MONTE CARLO -- The Monaco Grand Prix was delayed for over an hour when the FIA delayed the start and then red-flagged before a racing lap had been completed due to a heavy rainstorm.
The rain started 10 minutes before the scheduled start and intensified but instead of starting the race as planned, the FIA twice delayed the formation lap before throwing a red flag to suspend the race.
After a delay of nearly 70 minutes, the race finally got underway via a rolling start, with Ferrari's Charles Leclerc comfortably holding the lead through Turn 1.
The rain began 10 minutes before the scheduled race start, just after the drivers had observed the Monaco national anthem on the front of the grid and started to return to their cars.
Mechanics on the grid frantically rushed to change dry tyres to the intermediate wet in time for the 15:00 local time start, but the FIA delayed the formation lap to 15:09 and then 15:16.
Seven-time world champion Lewis Hamilton was seen shaking his head in the cockpit after being told of the delay, while reigning world champion Max Verstappen asked: "What are we waiting for? A dry track?"
The FIA mandated the formation lap would have to start under full wets.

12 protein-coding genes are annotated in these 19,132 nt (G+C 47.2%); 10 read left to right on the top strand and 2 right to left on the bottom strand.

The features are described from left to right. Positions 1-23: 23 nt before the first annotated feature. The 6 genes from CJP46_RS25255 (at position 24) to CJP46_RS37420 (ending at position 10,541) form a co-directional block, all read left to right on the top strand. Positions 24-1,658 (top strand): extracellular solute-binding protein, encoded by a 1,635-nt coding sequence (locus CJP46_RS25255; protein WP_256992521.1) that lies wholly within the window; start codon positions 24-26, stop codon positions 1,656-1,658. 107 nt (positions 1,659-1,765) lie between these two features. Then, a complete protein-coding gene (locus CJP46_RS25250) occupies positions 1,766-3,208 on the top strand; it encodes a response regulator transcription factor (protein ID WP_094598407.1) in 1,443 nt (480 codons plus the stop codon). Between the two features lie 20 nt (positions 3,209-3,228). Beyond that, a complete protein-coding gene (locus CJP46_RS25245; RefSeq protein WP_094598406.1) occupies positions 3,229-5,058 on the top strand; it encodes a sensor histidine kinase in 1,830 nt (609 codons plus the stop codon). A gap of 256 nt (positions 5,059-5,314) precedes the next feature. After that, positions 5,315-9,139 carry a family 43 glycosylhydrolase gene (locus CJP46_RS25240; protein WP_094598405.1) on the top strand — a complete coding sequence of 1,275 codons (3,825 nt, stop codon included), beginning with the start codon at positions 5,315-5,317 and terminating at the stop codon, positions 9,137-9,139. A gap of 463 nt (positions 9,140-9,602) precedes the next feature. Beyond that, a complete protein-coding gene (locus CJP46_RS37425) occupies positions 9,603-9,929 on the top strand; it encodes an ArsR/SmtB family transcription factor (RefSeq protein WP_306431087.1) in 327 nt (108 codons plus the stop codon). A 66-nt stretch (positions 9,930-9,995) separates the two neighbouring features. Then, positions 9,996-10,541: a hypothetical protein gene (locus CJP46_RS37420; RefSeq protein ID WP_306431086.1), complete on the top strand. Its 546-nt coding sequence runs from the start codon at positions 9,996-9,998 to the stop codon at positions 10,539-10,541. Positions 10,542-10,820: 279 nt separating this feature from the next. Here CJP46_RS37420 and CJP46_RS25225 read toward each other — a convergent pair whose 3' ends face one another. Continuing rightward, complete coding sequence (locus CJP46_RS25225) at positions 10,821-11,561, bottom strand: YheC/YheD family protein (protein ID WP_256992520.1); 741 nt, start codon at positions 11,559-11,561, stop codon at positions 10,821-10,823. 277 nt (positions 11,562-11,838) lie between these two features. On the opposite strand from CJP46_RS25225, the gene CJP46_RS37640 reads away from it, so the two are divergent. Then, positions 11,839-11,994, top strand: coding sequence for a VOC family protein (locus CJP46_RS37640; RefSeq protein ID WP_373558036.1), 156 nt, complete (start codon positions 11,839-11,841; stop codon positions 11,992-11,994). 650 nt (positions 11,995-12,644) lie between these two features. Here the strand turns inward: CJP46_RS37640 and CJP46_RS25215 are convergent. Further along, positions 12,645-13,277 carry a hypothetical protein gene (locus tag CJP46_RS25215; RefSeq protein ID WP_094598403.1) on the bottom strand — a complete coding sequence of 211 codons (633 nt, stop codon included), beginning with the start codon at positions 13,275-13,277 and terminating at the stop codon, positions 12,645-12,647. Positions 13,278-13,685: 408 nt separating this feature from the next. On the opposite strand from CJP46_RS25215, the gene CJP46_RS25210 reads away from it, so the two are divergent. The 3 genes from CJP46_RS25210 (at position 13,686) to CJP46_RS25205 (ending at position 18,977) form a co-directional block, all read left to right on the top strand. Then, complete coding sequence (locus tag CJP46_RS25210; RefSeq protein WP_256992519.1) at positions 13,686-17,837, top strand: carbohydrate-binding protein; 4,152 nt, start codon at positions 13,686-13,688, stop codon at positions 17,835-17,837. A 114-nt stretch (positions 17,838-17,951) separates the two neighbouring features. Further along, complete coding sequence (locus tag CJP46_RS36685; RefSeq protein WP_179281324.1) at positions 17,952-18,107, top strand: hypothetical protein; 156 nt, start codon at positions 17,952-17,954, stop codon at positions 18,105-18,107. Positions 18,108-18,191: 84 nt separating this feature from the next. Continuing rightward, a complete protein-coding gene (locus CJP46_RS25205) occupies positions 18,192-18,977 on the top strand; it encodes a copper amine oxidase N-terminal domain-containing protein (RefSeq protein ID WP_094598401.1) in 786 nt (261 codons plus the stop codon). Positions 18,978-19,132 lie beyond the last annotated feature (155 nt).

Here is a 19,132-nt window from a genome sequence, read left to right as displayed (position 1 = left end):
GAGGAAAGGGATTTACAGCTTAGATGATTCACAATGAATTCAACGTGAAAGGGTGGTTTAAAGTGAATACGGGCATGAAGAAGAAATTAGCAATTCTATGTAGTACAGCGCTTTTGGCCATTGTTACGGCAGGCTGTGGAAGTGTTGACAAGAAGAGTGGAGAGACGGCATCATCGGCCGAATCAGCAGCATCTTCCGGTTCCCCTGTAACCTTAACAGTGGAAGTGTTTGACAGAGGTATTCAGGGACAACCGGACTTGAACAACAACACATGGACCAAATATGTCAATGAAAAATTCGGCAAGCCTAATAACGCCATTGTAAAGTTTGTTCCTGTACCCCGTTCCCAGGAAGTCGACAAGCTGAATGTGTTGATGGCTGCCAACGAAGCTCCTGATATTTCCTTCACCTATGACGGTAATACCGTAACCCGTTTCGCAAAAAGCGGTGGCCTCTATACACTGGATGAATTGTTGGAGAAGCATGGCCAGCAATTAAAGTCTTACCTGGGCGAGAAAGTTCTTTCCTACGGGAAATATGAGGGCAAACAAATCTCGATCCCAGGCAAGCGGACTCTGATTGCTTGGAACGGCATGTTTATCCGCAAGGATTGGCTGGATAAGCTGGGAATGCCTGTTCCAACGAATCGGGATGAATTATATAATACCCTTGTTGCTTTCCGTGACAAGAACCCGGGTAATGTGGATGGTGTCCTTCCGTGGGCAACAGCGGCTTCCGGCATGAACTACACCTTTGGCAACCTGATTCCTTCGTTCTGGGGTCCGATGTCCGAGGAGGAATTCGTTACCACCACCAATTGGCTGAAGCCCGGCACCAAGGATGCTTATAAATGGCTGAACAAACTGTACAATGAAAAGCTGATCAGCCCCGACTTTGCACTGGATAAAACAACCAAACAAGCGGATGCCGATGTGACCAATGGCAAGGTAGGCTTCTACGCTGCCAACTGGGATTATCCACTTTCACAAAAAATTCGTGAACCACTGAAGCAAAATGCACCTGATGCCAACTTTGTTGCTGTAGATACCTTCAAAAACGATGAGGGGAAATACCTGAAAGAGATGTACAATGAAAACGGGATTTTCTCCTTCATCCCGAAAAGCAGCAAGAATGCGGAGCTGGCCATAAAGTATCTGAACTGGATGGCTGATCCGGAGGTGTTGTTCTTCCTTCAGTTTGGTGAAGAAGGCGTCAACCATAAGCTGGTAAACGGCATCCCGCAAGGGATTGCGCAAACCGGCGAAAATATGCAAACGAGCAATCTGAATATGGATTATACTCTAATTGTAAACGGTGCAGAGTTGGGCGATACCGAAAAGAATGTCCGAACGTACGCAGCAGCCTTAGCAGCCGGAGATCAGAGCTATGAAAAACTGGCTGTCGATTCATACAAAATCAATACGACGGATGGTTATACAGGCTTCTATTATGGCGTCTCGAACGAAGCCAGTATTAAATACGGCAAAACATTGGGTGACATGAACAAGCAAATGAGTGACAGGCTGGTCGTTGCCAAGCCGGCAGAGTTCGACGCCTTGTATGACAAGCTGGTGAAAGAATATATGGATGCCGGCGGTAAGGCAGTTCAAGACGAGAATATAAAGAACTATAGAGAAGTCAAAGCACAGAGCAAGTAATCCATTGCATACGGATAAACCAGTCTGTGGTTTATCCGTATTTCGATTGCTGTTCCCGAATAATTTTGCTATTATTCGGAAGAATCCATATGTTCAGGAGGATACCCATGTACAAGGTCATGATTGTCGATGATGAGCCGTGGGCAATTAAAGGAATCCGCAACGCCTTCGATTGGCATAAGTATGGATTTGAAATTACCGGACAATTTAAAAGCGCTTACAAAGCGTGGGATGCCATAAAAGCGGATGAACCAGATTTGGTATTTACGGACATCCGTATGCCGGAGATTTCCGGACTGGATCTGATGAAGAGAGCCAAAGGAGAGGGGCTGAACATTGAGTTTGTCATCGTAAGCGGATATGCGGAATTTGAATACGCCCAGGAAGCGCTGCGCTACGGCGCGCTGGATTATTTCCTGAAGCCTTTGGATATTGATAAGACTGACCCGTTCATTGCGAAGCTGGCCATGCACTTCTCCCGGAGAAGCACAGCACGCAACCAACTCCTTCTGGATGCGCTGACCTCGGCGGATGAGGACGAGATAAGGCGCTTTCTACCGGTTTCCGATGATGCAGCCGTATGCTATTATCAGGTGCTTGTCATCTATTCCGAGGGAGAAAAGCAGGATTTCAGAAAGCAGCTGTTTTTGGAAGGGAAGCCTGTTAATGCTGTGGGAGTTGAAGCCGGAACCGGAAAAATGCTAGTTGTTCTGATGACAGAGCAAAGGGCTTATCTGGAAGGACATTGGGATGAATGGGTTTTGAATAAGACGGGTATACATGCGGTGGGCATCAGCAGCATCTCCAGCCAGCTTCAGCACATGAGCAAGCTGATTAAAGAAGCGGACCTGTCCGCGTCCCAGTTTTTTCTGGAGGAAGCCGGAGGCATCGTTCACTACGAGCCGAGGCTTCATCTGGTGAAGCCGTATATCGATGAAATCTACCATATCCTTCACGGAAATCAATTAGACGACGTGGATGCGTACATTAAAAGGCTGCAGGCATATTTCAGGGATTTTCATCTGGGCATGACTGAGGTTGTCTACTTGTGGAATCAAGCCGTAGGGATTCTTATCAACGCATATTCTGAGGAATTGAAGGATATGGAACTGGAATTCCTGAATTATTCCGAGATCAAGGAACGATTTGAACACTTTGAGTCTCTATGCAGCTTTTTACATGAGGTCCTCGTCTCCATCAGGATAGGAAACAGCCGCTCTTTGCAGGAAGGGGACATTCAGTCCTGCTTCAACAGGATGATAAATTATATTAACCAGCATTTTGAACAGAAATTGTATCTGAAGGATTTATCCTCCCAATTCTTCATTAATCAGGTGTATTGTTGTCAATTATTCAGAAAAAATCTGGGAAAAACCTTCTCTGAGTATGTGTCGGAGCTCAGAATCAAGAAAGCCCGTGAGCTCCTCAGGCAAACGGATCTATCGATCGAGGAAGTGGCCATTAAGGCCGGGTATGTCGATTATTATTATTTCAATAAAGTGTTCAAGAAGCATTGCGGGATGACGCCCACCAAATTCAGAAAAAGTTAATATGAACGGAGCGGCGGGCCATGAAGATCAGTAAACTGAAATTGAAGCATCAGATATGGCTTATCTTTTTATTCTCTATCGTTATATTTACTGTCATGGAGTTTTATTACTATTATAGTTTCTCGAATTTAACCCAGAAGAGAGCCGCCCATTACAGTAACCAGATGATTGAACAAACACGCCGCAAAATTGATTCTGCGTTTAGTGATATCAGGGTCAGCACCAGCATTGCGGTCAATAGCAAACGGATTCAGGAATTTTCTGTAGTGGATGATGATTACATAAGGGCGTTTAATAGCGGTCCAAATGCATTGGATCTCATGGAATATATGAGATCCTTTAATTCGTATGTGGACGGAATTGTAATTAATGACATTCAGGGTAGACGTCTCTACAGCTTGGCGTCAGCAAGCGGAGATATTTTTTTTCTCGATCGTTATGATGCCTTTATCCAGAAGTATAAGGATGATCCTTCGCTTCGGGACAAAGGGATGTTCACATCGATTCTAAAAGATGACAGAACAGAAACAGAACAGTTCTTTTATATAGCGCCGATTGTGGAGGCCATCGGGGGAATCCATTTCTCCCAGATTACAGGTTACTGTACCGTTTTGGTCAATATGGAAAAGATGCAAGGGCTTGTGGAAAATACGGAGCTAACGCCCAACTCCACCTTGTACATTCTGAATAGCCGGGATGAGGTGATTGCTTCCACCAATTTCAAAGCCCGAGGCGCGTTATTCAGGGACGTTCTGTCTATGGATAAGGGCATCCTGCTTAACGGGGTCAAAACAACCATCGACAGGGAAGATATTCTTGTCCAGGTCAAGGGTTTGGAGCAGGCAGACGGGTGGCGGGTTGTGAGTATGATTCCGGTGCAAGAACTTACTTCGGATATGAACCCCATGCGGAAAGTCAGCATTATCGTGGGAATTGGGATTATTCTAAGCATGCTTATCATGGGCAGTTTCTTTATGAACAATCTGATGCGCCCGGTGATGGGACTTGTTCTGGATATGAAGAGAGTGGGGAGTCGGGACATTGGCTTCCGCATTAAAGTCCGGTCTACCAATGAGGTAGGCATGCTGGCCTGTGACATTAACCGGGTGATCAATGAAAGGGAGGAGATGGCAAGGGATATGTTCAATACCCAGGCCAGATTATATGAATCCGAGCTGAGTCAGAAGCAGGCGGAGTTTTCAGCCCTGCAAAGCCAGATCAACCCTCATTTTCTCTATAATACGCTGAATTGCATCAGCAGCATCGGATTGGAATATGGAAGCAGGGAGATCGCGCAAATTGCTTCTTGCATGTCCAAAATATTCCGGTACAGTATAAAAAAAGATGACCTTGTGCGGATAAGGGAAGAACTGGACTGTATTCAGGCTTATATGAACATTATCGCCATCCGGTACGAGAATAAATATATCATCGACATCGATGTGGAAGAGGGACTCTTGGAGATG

The formation lap went ahead at 15:16, but the rain had intensified even more.
Leclerc led the pack around for two laps behind the safety car before the race was red flagged at 15:20.
At one point, Leclerc said: "It's raining like crazy now."
The delay likely meant F1 missed an opportunity to start the race in the lighter rain and allow the cars to form a drier racing line on circuit.
An FIA statement said: "Race control was monitoring a severe downpour that was rapidly approaching the circuit, and as it arrived during the start procedure, the safety car start and its associated procedures were implemented. This was done for safety reasons in consideration that there has been no wet running this weekend."
At last year's Belgian Grand Prix, the FIA delayed the start of the race for three hours as they waited for a lull in a heavy rainstorm which never arrived. That race eventually finished without a single racing lap being completed, with half points being awarded, prompting a change in rules around points for similar scenarios going forward.
After the debacle in Belgium, F1 mandated that a minimum of two racing laps must now be completed by the race leader for half points to be awarded going forward.